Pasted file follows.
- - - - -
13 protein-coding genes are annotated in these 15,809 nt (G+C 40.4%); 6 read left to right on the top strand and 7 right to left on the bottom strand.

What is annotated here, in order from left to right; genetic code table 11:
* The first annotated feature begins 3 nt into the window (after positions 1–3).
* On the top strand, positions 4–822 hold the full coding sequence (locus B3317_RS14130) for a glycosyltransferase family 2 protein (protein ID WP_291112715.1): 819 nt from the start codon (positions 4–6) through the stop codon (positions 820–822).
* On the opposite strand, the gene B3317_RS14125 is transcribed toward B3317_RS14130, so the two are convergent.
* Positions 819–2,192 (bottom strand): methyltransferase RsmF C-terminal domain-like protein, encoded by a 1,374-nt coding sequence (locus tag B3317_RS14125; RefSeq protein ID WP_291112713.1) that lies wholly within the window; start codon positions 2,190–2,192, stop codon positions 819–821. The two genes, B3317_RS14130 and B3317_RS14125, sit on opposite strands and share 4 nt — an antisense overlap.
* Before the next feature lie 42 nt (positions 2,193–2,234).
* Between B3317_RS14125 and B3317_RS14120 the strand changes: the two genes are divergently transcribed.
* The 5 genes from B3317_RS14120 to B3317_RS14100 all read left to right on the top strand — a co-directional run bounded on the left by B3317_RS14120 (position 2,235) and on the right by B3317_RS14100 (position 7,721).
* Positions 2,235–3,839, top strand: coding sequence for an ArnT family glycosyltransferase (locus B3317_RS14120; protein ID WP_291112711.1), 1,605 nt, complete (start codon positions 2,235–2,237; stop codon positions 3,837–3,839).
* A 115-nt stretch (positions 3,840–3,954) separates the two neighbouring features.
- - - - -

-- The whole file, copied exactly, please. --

13 protein-coding genes are annotated in these 15,809 nt (G+C 40.4%); 6 read left to right on the top strand and 7 right to left on the bottom strand.

What is annotated here, in order from left to right; genetic code table 11:
* The first annotated feature begins 3 nt into the window (after positions 1–3).
* On the top strand, positions 4–822 hold the full coding sequence (locus B3317_RS14130) for a glycosyltransferase family 2 protein (protein ID WP_291112715.1): 819 nt from the start codon (positions 4–6) through the stop codon (positions 820–822).
* On the opposite strand, the gene B3317_RS14125 is transcribed toward B3317_RS14130, so the two are convergent.
* Positions 819–2,192 (bottom strand): methyltransferase RsmF C-terminal domain-like protein, encoded by a 1,374-nt coding sequence (locus tag B3317_RS14125; RefSeq protein ID WP_291112713.1) that lies wholly within the window; start codon positions 2,190–2,192, stop codon positions 819–821. The two genes, B3317_RS14130 and B3317_RS14125, sit on opposite strands and share 4 nt — an antisense overlap.
* Before the next feature lie 42 nt (positions 2,193–2,234).
* Between B3317_RS14125 and B3317_RS14120 the strand changes: the two genes are divergently transcribed.
* The 5 genes from B3317_RS14120 to B3317_RS14100 all read left to right on the top strand — a co-directional run bounded on the left by B3317_RS14120 (position 2,235) and on the right by B3317_RS14100 (position 7,721).
* Positions 2,235–3,839, top strand: coding sequence for an ArnT family glycosyltransferase (locus B3317_RS14120; protein ID WP_291112711.1), 1,605 nt, complete (start codon positions 2,235–2,237; stop codon positions 3,837–3,839).
* A 115-nt stretch (positions 3,840–3,954) separates the two neighbouring features.